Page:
A large mass of evidence was read on both sides and Mr. Bailey was heard in reply.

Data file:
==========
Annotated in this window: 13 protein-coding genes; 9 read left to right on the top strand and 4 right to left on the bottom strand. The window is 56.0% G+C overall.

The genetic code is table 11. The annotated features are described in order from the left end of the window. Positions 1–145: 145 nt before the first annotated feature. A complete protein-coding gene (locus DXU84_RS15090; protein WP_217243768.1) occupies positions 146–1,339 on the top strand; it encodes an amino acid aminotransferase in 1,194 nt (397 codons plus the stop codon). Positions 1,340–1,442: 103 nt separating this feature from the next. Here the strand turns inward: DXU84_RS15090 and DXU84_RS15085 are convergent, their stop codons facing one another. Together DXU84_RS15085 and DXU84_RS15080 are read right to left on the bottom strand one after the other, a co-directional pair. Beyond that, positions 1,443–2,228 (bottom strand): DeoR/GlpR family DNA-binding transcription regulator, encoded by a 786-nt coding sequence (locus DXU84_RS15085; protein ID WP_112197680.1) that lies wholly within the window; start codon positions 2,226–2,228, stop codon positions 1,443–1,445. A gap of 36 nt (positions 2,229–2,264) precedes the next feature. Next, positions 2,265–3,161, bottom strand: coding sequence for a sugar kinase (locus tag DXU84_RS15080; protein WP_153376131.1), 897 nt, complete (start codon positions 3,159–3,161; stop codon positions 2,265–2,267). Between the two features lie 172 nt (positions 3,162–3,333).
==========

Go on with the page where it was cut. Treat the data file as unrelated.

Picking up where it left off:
The Vice-Chancellor Kindersley, after stating the facts, said that this being a mining partnership each partner might have parted with his interest without the concurrence of the others, and the clause in question was introduced to restrain the exercise of that right. The intention appeared to have been to give a right of pre-emption to the members of the family; but whether that was carried out by the terms of the 12th clause might well be doubted (His honour and the clause). A great many questions not anticipated might arise on an instrument like this, though prepared, probably, with legal assistance. The interests of these families did not seem coincident, tightly or wrongly was immaterial; the result being that the Cowlishaws wished to retire, but did not make separate offers, as the plaintiffs contended they should have done, of their interests. The plaintiffs contended that the sale was invalid by reason of a separate offer not having been made, but his Honour thought that such contention could not prevail, but the objection lay as between the members of the family, and as between the partners generally; that each ought to have known that such offer was made. All the Cowlishaw family were simultaneously withdrawing, and when notice of that came to the other partners that must be taken as notice of such simultaneous act; and, indeed, Price and Kidger regarded it as having been done in concert, for in one instance accounts were asked for, as appeared in the correspondence, and there was no allegation of the necessity of a separate refusal in the bill, but at the bar it was raised for the first time. It was said that the offer ought to have been made o the members in the aggregate, although sent to each; there was, however, no ground for this contention, for each knew the right for accepting, &c., depended upon the others . The contention was referred to in the bill, but not in the prayer, so little was it though of. Now came the material part of the case- namely, that there should be no contract with strangers until there had been distinct refusal in writing from the members of the firm, and therefore anyone, by holding his tongue, could prevent the parting of shares with others. That was a most unlikely intention of the deed, and no one with candour or honesty would probably say that he understood it. If a rigid construction imposed it on members of the family, it did not impose it as regarded the firm generally, and certainly not as to strangers. There was no mention of the refusal referring to a member of the firm, and it appeared to his Honour there had been a valid offer to the members of the family; the next step to be taken was by the party to whom the offer was made, and if he was silent it was not the law that he could, after a reasonable time, object to a sale to a stranger. In reply to an offer there was no right to call for an account, but the delay in rejoining Mr. price must have the benefit of; but the right to an account was denied, and the partnership articles warranted no such requirement Mr. Price by his conduct justified the Cowlishaws in assuming that there could be no sale to a stranger until he had refused in writing, and was, in fact, refusing to give an answer in writing, and now filing a bill on that foundation. With regards to Mr. Kidger, he offered £800, and asked verbally what would be given him “to stand ward” but his subsequent silence stood on the same ground as Mr. Price’s, and neither made any communication for months after the contract, and were therefore not entitled to come for the assistance of the Court, and, as far as related to the Cowlishaws, the bill must be dismissed with costs. Bostock, having attempted to sell without making an offer, had abandoned that, but the bill must be dismissed against him without costs, but that abandonment did not rescind the whole. The question of the costs of certain affidavits was reserved.